<quote>I don't think patent infringement counts if it is from the user</quote>. 7 upvotes at the time of writing, indicating that lots of people think as you do, but I'm afraid it is wishful thinking. If I or you use a WiFi device which "practices" the patent (in the jargon) and for which a license has not been paid, then we're infringing the patent. We don't have to be reselling the WiFi service (as the hotel chains and coffee shops are), or making any money at all. You, or the manufacturer of the device, must license the patent, to buy out the monopoly which the state (USA in this case) has granted. There is only the economic imbalance of court and lawyer costs which makes it impractical for Innovatio to sue individual WiFi users in the US.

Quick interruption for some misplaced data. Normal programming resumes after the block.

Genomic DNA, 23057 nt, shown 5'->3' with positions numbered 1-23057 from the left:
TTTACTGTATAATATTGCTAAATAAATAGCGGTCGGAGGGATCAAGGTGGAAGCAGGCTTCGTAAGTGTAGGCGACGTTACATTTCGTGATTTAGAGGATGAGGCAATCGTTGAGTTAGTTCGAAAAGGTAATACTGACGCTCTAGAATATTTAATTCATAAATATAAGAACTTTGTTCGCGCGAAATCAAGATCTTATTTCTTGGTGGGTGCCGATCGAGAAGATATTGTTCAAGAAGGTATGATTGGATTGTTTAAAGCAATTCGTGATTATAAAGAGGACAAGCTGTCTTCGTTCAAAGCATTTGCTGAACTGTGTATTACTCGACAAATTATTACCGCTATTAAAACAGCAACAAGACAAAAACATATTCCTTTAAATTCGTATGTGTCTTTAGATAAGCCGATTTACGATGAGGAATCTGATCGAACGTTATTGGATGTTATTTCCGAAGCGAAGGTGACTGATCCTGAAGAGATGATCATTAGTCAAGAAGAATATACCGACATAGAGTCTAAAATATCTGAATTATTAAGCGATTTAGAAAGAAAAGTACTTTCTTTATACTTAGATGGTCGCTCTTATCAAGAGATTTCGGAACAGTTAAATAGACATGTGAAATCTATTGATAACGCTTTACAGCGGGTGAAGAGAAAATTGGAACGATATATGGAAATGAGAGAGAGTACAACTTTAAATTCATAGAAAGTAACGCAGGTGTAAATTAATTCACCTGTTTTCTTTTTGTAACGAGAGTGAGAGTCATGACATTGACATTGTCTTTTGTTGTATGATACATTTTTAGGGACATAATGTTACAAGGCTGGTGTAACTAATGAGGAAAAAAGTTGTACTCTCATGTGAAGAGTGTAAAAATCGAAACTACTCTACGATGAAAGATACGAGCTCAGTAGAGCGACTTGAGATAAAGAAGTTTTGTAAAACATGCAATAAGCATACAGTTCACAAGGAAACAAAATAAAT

As I understand it, the recent America Invents Act of Congress forbids companies from sueing a group of infringers in a single suit (if the infringing action is the only common factor), so I think individuals can breathe easily. The US Patent system is still broken, though.